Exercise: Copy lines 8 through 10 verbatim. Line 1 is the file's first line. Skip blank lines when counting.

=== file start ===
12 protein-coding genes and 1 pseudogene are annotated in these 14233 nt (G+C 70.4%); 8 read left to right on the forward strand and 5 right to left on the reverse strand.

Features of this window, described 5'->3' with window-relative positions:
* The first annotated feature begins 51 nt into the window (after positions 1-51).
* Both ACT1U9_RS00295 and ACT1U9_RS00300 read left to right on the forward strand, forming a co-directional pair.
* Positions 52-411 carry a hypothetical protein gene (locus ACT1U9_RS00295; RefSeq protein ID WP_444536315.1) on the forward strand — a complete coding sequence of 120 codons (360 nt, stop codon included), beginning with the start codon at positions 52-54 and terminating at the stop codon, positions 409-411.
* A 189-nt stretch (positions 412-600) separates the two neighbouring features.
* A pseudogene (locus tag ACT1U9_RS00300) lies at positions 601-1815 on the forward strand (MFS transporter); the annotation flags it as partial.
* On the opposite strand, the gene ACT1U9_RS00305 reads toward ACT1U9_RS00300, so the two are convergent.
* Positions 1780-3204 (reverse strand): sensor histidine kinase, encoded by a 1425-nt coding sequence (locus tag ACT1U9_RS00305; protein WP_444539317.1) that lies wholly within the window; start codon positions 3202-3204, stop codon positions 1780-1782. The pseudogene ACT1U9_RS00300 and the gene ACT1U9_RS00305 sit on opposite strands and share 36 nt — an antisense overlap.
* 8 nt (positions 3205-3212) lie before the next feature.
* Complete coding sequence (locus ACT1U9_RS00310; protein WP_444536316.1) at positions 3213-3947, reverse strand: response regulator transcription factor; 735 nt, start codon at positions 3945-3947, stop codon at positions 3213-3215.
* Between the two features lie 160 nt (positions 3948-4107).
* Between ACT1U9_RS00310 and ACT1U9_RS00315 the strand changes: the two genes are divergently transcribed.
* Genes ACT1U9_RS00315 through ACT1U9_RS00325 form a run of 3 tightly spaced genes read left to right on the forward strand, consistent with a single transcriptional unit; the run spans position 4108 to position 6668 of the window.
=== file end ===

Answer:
* On the opposite strand, the gene ACT1U9_RS00305 reads toward ACT1U9_RS00300, so the two are convergent.
* Positions 1780-3204 (reverse strand): sensor histidine kinase, encoded by a 1425-nt coding sequence (locus tag ACT1U9_RS00305; protein WP_444539317.1) that lies wholly within the window; start codon positions 3202-3204, stop codon positions 1780-1782. The pseudogene ACT1U9_RS00300 and the gene ACT1U9_RS00305 sit on opposite strands and share 36 nt — an antisense overlap.
* 8 nt (positions 3205-3212) lie before the next feature.